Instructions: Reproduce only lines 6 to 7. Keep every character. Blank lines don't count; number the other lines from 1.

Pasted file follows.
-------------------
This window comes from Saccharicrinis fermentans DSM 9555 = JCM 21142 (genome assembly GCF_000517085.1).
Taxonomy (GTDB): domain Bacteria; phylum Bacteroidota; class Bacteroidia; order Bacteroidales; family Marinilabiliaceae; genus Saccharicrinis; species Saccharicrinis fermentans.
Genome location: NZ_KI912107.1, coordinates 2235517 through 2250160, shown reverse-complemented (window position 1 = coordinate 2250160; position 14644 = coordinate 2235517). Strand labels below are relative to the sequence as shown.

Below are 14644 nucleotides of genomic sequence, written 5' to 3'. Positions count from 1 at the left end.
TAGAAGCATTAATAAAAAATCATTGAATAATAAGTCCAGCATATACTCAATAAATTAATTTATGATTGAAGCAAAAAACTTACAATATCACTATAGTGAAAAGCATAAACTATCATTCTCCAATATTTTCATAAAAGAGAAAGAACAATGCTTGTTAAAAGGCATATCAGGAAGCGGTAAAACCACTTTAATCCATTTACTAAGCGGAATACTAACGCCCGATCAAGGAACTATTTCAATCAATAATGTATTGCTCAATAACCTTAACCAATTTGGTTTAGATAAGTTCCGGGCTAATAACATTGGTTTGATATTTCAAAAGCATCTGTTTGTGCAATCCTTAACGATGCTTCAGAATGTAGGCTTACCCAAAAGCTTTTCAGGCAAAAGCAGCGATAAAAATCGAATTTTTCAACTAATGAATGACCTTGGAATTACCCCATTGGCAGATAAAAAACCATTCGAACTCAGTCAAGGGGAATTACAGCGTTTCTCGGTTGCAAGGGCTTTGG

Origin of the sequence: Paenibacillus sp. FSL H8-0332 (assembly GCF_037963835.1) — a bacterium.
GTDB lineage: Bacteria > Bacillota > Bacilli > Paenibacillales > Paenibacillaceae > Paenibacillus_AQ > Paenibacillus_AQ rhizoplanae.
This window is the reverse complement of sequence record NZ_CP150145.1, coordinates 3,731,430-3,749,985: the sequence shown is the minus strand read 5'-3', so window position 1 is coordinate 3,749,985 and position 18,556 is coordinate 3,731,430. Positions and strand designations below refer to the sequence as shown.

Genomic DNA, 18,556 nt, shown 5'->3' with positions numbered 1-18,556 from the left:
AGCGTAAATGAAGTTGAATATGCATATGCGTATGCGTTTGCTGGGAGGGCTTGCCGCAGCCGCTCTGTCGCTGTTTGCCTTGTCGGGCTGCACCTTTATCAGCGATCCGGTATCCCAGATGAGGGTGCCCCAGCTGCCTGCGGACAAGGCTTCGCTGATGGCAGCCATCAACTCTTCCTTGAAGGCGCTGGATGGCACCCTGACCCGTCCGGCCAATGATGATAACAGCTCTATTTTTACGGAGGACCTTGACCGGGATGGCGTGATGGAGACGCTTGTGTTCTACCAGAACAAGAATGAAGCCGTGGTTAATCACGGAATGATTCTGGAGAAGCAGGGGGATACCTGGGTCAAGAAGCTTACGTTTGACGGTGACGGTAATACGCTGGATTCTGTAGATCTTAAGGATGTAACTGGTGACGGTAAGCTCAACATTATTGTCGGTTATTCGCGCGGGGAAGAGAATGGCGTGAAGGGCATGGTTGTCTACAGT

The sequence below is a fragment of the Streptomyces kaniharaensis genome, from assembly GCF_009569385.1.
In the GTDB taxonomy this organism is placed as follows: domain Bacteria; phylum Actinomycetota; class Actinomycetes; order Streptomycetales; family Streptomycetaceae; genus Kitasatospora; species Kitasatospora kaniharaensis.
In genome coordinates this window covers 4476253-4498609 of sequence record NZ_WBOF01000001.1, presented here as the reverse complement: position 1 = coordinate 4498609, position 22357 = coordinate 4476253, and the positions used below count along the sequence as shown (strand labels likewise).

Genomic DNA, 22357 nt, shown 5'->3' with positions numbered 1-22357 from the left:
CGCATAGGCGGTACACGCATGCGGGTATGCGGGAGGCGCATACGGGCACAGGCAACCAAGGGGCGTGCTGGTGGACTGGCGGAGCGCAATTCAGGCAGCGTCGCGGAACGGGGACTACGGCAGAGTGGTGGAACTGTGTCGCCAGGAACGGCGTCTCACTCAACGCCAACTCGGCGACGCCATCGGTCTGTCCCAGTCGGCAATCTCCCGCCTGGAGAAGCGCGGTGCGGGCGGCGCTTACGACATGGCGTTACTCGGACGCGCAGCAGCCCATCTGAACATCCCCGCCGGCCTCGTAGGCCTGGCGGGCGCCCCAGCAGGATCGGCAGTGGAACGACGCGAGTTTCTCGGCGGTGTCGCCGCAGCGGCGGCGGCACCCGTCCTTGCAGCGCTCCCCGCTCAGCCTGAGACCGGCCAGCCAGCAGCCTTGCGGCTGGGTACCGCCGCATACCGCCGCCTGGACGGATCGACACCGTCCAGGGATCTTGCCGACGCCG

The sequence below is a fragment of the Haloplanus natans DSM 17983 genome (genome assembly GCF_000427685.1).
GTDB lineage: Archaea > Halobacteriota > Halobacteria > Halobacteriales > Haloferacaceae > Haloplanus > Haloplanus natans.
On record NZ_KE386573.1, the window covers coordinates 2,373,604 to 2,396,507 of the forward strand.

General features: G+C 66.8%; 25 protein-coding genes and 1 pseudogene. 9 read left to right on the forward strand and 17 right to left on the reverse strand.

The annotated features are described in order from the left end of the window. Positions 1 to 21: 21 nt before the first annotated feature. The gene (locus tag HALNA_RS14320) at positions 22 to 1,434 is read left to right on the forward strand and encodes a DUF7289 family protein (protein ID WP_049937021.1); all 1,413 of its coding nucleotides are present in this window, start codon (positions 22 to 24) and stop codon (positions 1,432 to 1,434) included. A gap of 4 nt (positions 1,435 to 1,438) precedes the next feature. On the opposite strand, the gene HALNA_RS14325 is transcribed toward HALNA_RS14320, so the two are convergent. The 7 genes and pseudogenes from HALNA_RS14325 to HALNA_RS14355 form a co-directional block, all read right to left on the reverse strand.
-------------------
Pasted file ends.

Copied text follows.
Origin of the sequence: Paenibacillus sp. FSL H8-0332 (assembly GCF_037963835.1) — a bacterium.
GTDB lineage: Bacteria > Bacillota > Bacilli > Paenibacillales > Paenibacillaceae > Paenibacillus_AQ > Paenibacillus_AQ rhizoplanae.